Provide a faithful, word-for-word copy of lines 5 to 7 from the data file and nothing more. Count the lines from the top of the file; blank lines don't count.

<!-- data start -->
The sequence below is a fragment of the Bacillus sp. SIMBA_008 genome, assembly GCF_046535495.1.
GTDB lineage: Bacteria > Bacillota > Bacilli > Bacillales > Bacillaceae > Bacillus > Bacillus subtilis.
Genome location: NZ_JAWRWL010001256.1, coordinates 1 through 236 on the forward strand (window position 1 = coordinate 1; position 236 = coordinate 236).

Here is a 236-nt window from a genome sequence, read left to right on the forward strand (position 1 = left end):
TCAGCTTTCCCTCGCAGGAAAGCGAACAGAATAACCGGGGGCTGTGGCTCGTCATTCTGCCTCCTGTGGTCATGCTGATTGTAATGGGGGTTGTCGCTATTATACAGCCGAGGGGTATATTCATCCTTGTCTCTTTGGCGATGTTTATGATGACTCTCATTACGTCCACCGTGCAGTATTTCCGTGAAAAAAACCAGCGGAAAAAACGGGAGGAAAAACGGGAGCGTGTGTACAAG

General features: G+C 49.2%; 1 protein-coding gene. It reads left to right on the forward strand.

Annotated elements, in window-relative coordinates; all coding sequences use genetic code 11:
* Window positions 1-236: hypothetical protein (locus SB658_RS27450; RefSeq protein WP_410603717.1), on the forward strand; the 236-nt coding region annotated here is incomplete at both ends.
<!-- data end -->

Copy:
TCAGCTTTCCCTCGCAGGAAAGCGAACAGAATAACCGGGGGCTGTGGCTCGTCATTCTGCCTCCTGTGGTCATGCTGATTGTAATGGGGGTTGTCGCTATTATACAGCCGAGGGGTATATTCATCCTTGTCTCTTTGGCGATGTTTATGATGACTCTCATTACGTCCACCGTGCAGTATTTCCGTGAAAAAAACCAGCGGAAAAAACGGGAGGAAAAACGGGAGCGTGTGTACAAG

General features: G+C 49.2%; 1 protein-coding gene. It reads left to right on the forward strand.

Annotated elements, in window-relative coordinates; all coding sequences use genetic code 11: